The town itself is full of the usual shops and restaurants that one would expect of the seaside, but St. Ives also has an outpost of the Tate Gallery, as well as a museum dedicated to the sculptor Barbara Hepworth, who used to live there (some of whose works are also dotted around the town). Tucked away in the winding streets of the town itself are dozens of little art galleries and shops selling a wide variety of attractive oddments. It feels like a creative place, and one where people are encouraged to be themselves.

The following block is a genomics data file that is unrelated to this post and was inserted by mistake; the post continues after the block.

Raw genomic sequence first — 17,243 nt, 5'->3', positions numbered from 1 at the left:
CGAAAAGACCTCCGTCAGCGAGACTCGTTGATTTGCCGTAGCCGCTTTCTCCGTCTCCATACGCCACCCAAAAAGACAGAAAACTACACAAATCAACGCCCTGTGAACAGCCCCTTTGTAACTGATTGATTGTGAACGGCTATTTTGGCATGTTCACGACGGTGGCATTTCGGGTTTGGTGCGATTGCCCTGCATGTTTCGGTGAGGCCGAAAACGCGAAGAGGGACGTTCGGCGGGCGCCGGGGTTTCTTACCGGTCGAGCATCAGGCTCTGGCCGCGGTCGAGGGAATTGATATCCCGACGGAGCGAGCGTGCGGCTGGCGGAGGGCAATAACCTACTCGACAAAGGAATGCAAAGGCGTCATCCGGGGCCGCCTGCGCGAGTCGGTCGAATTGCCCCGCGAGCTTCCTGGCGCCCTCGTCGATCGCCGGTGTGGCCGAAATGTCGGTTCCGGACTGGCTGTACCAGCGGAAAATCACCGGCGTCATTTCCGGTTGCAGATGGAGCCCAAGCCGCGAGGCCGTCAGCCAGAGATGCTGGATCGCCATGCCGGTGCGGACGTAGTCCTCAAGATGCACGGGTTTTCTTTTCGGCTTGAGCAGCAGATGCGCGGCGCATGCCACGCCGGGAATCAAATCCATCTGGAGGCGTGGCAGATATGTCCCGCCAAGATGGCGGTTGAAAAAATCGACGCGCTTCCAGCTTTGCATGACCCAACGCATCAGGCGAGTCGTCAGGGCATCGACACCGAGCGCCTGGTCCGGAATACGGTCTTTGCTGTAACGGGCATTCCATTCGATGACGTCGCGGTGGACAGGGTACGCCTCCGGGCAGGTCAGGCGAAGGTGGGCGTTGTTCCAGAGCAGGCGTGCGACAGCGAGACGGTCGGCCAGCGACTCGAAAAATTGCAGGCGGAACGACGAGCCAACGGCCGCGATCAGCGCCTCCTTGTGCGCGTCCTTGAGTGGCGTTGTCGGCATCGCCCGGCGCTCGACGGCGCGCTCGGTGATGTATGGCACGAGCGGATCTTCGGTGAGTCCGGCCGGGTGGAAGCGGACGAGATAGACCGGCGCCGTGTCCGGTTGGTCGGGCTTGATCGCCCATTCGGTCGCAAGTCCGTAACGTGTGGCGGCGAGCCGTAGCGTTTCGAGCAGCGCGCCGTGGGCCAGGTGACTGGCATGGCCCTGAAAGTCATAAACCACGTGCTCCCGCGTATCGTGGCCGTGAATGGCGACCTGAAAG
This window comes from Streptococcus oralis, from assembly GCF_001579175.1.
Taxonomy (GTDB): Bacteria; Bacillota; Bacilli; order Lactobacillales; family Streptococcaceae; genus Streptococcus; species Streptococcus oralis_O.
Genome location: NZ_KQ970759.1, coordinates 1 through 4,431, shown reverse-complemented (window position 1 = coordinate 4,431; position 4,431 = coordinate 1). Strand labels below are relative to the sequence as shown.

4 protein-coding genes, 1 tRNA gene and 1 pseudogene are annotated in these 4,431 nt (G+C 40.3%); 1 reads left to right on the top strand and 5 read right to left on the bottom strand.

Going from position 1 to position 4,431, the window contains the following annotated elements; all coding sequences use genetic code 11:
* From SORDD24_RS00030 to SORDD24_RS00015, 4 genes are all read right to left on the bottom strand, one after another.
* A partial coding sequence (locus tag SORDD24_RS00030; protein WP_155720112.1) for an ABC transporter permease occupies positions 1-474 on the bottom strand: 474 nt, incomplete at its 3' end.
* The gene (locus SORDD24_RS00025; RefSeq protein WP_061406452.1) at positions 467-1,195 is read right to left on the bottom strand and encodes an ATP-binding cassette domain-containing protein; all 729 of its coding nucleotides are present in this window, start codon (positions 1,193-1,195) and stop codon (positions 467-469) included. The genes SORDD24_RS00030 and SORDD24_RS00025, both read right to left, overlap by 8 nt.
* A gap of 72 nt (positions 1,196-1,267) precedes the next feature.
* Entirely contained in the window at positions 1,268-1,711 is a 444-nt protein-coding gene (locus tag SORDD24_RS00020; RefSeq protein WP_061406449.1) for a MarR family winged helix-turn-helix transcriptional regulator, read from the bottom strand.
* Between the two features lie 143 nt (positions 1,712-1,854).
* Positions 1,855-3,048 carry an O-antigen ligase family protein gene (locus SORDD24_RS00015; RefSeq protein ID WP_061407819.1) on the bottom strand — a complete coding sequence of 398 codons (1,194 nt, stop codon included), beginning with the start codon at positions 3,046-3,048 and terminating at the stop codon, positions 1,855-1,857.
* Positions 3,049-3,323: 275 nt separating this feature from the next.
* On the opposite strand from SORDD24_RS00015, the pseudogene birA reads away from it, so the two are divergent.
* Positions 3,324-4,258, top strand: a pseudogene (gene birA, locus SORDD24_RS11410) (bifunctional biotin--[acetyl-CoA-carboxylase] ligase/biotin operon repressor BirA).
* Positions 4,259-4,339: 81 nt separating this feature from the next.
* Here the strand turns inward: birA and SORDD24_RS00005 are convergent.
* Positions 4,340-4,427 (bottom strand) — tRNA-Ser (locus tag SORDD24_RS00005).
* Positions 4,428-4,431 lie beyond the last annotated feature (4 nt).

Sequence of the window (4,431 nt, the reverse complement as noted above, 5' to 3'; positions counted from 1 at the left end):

I had had a hectic and stressful time before I arrived, and so I was more than content to swim in the sea, and wander the streets, never once getting back into my car. Slowly, over the following week, I began to feel myself unwinding, and the taste of salt water on my lips brought back pleasant memories of childhood holidays by the sea. One day, splashing about in the water, I was startled to see the head of an equally curious harbour seal in close proximity, which soon disappeared beneath the waves, leaving me uncertain as to what I had seen. Later that evening, walking along Smeaton's Pier, I was reassured to see two of these lovely animals rolling languorously in the shallow waters beneath. St. Ives felt very much at ease, with itself and its temporary inhabitants, and that sense of relaxation was exactly what I needed.